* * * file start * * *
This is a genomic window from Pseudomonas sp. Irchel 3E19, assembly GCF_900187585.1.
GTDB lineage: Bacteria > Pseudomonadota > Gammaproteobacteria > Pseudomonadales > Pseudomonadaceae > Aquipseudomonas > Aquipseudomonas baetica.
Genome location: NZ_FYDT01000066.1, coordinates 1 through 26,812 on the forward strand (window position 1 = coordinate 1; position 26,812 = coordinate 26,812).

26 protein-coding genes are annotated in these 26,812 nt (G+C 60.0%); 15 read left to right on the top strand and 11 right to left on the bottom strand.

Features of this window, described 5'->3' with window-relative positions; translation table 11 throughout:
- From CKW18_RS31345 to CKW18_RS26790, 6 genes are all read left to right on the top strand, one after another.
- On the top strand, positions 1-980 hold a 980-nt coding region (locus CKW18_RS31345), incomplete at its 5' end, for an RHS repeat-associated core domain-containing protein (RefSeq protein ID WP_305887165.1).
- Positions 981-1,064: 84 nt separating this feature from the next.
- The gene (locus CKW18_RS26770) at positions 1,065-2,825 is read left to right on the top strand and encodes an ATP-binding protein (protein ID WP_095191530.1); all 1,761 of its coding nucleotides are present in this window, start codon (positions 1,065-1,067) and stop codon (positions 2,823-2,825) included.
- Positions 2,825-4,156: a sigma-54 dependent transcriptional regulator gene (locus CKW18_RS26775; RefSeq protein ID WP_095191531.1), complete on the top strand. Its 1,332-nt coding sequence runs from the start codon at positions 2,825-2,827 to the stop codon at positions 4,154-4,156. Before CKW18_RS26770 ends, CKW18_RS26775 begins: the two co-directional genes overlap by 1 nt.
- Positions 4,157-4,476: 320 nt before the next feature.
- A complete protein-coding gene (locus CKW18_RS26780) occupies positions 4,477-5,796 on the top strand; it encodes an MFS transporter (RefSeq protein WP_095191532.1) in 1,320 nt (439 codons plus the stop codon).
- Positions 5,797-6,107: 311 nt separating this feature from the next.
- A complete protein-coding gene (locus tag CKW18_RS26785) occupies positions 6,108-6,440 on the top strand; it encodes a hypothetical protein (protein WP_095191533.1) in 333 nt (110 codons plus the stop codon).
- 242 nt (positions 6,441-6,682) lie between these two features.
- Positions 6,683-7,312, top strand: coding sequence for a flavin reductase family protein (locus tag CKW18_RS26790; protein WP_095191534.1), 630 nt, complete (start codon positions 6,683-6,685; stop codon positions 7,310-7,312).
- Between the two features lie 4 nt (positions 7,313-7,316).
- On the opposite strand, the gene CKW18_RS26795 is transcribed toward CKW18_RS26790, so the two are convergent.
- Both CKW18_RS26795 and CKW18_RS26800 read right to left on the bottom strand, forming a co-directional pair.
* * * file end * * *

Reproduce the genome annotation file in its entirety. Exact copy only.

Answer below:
This is a genomic window from Pseudomonas sp. Irchel 3E19, assembly GCF_900187585.1.
GTDB lineage: Bacteria > Pseudomonadota > Gammaproteobacteria > Pseudomonadales > Pseudomonadaceae > Aquipseudomonas > Aquipseudomonas baetica.
Genome location: NZ_FYDT01000066.1, coordinates 1 through 26,812 on the forward strand (window position 1 = coordinate 1; position 26,812 = coordinate 26,812).

26 protein-coding genes are annotated in these 26,812 nt (G+C 60.0%); 15 read left to right on the top strand and 11 right to left on the bottom strand.

Features of this window, described 5'->3' with window-relative positions; translation table 11 throughout:
- From CKW18_RS31345 to CKW18_RS26790, 6 genes are all read left to right on the top strand, one after another.
- On the top strand, positions 1-980 hold a 980-nt coding region (locus CKW18_RS31345), incomplete at its 5' end, for an RHS repeat-associated core domain-containing protein (RefSeq protein ID WP_305887165.1).
- Positions 981-1,064: 84 nt separating this feature from the next.
- The gene (locus CKW18_RS26770) at positions 1,065-2,825 is read left to right on the top strand and encodes an ATP-binding protein (protein ID WP_095191530.1); all 1,761 of its coding nucleotides are present in this window, start codon (positions 1,065-1,067) and stop codon (positions 2,823-2,825) included.
- Positions 2,825-4,156: a sigma-54 dependent transcriptional regulator gene (locus CKW18_RS26775; RefSeq protein ID WP_095191531.1), complete on the top strand. Its 1,332-nt coding sequence runs from the start codon at positions 2,825-2,827 to the stop codon at positions 4,154-4,156. Before CKW18_RS26770 ends, CKW18_RS26775 begins: the two co-directional genes overlap by 1 nt.
- Positions 4,157-4,476: 320 nt before the next feature.
- A complete protein-coding gene (locus CKW18_RS26780) occupies positions 4,477-5,796 on the top strand; it encodes an MFS transporter (RefSeq protein WP_095191532.1) in 1,320 nt (439 codons plus the stop codon).
- Positions 5,797-6,107: 311 nt separating this feature from the next.
- A complete protein-coding gene (locus tag CKW18_RS26785) occupies positions 6,108-6,440 on the top strand; it encodes a hypothetical protein (protein WP_095191533.1) in 333 nt (110 codons plus the stop codon).
- 242 nt (positions 6,441-6,682) lie between these two features.
- Positions 6,683-7,312, top strand: coding sequence for a flavin reductase family protein (locus tag CKW18_RS26790; protein WP_095191534.1), 630 nt, complete (start codon positions 6,683-6,685; stop codon positions 7,310-7,312).
- Between the two features lie 4 nt (positions 7,313-7,316).
- On the opposite strand, the gene CKW18_RS26795 is transcribed toward CKW18_RS26790, so the two are convergent.
- Both CKW18_RS26795 and CKW18_RS26800 read right to left on the bottom strand, forming a co-directional pair.